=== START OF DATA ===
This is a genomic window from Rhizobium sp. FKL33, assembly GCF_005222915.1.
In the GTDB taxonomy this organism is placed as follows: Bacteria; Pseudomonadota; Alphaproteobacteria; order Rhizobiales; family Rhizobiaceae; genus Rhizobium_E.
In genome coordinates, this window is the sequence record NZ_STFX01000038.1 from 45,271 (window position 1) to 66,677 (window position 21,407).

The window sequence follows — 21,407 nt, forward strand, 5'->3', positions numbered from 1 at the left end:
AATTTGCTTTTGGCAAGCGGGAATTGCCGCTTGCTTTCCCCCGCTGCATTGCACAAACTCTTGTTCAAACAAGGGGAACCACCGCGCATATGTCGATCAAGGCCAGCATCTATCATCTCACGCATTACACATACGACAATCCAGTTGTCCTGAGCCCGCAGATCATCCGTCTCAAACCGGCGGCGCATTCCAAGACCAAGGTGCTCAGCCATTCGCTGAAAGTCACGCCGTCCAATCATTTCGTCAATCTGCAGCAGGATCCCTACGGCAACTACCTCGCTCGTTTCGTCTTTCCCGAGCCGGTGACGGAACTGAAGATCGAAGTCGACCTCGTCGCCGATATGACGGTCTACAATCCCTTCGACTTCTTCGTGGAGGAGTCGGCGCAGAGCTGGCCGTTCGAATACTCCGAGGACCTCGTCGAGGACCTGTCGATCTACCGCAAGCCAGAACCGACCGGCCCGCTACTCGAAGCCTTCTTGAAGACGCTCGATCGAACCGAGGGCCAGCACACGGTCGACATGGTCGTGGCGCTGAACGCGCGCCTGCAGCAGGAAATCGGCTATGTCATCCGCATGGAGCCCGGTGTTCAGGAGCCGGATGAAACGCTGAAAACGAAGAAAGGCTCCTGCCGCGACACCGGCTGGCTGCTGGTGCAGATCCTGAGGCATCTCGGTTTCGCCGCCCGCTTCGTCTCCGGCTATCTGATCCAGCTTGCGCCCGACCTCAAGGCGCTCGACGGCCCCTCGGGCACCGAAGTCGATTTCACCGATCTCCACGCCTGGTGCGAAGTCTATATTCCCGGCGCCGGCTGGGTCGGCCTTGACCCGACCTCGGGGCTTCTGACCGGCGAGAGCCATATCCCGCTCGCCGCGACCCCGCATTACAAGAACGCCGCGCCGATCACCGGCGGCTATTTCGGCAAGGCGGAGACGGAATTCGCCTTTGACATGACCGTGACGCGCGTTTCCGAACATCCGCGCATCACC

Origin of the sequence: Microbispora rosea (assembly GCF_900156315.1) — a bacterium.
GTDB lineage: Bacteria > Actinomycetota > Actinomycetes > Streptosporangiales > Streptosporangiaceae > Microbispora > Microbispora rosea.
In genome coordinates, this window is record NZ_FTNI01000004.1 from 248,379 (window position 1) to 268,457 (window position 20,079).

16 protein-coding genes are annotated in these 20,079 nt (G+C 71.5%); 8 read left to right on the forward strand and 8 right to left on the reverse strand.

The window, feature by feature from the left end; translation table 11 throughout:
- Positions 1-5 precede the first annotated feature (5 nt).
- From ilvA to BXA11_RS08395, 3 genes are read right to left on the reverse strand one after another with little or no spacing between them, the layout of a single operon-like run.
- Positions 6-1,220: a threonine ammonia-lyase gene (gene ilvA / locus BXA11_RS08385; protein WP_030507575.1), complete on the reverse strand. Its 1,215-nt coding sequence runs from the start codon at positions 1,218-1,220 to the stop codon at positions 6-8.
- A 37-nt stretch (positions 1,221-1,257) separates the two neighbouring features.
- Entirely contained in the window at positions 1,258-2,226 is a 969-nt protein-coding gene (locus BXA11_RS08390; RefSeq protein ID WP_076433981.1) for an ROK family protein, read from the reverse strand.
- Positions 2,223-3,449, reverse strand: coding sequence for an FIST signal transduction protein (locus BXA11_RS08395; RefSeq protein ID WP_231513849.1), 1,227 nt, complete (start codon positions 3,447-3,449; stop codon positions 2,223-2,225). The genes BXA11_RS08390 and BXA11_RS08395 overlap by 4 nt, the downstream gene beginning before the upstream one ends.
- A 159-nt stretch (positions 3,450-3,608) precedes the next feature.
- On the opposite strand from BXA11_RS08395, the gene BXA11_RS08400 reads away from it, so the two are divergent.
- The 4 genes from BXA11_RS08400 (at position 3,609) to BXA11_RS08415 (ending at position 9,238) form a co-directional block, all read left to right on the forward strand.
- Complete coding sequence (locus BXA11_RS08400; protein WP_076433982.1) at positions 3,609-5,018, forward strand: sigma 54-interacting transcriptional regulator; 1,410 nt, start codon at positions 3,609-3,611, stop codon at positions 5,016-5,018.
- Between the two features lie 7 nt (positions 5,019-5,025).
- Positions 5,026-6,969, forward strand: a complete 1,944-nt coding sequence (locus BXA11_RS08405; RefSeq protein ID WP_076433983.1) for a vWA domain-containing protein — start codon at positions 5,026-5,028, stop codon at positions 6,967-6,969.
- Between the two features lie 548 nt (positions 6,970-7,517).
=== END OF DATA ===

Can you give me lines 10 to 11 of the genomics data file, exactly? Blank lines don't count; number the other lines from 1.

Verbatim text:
The window, feature by feature from the left end; translation table 11 throughout:
- Positions 1-5 precede the first annotated feature (5 nt).